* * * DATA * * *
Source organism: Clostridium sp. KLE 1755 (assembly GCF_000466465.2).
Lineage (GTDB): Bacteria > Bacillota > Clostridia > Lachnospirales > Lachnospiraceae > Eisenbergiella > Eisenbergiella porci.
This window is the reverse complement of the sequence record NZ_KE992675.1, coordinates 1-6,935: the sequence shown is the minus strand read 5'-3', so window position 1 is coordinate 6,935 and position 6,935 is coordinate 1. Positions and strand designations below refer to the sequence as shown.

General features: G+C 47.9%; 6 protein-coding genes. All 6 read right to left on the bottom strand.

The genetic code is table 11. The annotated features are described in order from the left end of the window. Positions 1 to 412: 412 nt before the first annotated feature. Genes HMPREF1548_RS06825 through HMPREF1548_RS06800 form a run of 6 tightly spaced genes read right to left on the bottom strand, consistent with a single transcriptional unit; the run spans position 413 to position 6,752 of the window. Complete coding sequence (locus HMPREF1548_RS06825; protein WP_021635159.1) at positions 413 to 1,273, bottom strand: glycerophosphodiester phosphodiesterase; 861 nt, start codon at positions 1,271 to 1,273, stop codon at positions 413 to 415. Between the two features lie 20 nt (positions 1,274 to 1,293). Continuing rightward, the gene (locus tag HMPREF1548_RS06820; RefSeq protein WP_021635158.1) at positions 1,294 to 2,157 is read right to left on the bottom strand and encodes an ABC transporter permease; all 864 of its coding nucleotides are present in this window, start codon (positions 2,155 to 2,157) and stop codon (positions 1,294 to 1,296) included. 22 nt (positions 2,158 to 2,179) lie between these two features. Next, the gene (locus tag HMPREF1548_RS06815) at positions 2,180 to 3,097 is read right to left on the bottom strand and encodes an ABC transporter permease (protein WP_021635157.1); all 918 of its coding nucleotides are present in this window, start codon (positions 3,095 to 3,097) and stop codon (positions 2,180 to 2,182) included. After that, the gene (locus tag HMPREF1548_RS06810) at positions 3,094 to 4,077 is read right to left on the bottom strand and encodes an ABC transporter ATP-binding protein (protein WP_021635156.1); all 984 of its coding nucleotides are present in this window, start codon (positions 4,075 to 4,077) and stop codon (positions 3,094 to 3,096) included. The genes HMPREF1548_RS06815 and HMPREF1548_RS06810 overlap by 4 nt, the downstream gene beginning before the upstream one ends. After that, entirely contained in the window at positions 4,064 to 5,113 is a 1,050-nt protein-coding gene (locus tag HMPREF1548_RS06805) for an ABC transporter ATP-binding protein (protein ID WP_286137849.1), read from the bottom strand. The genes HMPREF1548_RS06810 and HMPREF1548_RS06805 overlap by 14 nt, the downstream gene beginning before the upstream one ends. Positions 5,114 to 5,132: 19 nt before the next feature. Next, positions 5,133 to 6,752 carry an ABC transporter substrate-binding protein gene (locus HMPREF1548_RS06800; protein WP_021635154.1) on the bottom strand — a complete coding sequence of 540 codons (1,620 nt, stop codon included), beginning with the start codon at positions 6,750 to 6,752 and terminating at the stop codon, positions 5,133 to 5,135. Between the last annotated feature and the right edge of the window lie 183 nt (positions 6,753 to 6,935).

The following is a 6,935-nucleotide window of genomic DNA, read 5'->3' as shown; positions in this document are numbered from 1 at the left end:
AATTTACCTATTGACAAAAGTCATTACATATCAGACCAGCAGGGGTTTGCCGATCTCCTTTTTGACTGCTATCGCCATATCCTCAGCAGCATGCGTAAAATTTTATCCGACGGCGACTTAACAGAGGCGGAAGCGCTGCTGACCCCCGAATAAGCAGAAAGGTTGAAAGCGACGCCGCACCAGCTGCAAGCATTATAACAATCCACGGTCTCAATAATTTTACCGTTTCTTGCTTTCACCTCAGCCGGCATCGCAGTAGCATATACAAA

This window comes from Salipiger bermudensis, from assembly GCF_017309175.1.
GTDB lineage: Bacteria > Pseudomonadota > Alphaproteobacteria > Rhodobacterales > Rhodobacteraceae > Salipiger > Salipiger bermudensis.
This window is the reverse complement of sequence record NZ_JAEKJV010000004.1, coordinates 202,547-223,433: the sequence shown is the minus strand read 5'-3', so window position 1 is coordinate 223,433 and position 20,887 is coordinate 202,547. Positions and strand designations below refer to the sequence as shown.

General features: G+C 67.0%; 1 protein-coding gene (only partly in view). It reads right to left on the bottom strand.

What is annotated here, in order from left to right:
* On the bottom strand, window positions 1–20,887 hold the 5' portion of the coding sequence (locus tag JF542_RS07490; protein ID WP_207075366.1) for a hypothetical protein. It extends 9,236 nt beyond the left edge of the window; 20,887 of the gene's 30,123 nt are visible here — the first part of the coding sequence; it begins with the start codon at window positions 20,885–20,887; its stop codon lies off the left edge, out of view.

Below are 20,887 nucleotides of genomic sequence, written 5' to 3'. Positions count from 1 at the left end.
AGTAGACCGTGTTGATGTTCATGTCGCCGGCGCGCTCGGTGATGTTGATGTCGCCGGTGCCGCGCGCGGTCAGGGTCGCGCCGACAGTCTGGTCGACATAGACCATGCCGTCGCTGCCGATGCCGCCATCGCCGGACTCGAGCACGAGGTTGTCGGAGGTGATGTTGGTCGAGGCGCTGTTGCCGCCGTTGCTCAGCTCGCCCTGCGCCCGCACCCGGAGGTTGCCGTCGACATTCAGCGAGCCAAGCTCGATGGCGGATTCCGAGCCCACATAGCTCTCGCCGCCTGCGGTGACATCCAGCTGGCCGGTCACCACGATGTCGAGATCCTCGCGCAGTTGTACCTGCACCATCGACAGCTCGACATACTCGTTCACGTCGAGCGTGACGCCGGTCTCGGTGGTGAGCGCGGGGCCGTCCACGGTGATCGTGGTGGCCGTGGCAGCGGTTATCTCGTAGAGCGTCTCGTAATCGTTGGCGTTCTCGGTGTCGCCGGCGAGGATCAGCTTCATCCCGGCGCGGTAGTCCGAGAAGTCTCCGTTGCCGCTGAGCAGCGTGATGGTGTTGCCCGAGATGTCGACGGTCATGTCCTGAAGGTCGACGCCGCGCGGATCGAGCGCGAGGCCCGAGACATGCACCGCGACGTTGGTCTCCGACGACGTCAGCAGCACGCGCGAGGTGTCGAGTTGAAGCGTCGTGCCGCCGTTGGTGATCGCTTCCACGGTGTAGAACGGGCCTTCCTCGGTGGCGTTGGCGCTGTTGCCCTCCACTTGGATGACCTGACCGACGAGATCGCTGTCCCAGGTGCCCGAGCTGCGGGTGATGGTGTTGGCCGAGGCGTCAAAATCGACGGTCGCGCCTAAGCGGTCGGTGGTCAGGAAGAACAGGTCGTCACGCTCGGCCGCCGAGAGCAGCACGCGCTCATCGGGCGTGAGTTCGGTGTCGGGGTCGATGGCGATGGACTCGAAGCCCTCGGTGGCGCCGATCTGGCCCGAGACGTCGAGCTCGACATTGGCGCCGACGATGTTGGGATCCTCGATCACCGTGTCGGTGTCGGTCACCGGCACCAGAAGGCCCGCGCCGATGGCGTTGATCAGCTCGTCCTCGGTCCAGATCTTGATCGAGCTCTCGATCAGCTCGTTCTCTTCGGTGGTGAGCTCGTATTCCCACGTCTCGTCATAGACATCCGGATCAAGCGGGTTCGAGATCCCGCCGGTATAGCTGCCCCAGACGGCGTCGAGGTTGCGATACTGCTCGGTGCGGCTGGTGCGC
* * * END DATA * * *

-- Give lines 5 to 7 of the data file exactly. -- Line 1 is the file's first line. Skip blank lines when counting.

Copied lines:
The genetic code is table 11. The annotated features are described in order from the left end of the window. Positions 1 to 412: 412 nt before the first annotated feature. Genes HMPREF1548_RS06825 through HMPREF1548_RS06800 form a run of 6 tightly spaced genes read right to left on the bottom strand, consistent with a single transcriptional unit; the run spans position 413 to position 6,752 of the window. Complete coding sequence (locus HMPREF1548_RS06825; protein WP_021635159.1) at positions 413 to 1,273, bottom strand: glycerophosphodiester phosphodiesterase; 861 nt, start codon at positions 1,271 to 1,273, stop codon at positions 413 to 415. Between the two features lie 20 nt (positions 1,274 to 1,293). Continuing rightward, the gene (locus tag HMPREF1548_RS06820; RefSeq protein WP_021635158.1) at positions 1,294 to 2,157 is read right to left on the bottom strand and encodes an ABC transporter permease; all 864 of its coding nucleotides are present in this window, start codon (positions 2,155 to 2,157) and stop codon (positions 1,294 to 1,296) included. 22 nt (positions 2,158 to 2,179) lie between these two features. Next, the gene (locus tag HMPREF1548_RS06815) at positions 2,180 to 3,097 is read right to left on the bottom strand and encodes an ABC transporter permease (protein WP_021635157.1); all 918 of its coding nucleotides are present in this window, start codon (positions 3,095 to 3,097) and stop codon (positions 2,180 to 2,182) included. After that, the gene (locus tag HMPREF1548_RS06810) at positions 3,094 to 4,077 is read right to left on the bottom strand and encodes an ABC transporter ATP-binding protein (protein WP_021635156.1); all 984 of its coding nucleotides are present in this window, start codon (positions 4,075 to 4,077) and stop codon (positions 3,094 to 3,096) included. The genes HMPREF1548_RS06815 and HMPREF1548_RS06810 overlap by 4 nt, the downstream gene beginning before the upstream one ends. After that, entirely contained in the window at positions 4,064 to 5,113 is a 1,050-nt protein-coding gene (locus tag HMPREF1548_RS06805) for an ABC transporter ATP-binding protein (protein ID WP_286137849.1), read from the bottom strand. The genes HMPREF1548_RS06810 and HMPREF1548_RS06805 overlap by 14 nt, the downstream gene beginning before the upstream one ends. Positions 5,114 to 5,132: 19 nt before the next feature. Next, positions 5,133 to 6,752 carry an ABC transporter substrate-binding protein gene (locus HMPREF1548_RS06800; protein WP_021635154.1) on the bottom strand — a complete coding sequence of 540 codons (1,620 nt, stop codon included), beginning with the start codon at positions 6,750 to 6,752 and terminating at the stop codon, positions 5,133 to 5,135. Between the last annotated feature and the right edge of the window lie 183 nt (positions 6,753 to 6,935).

The following is a 6,935-nucleotide window of genomic DNA, read 5'->3' as shown; positions in this document are numbered from 1 at the left end:
AATTTACCTATTGACAAAAGTCATTACATATCAGACCAGCAGGGGTTTGCCGATCTCCTTTTTGACTGCTATCGCCATATCCTCAGCAGCATGCGTAAAATTTTATCCGACGGCGACTTAACAGAGGCGGAAGCGCTGCTGACCCCCGAATAAGCAGAAAGGTTGAAAGCGACGCCGCACCAGCTGCAAGCATTATAACAATCCACGGTCTCAATAATTTTACCGTTTCTTGCTTTCACCTCAGCCGGCATCGCAGTAGCATATACAAA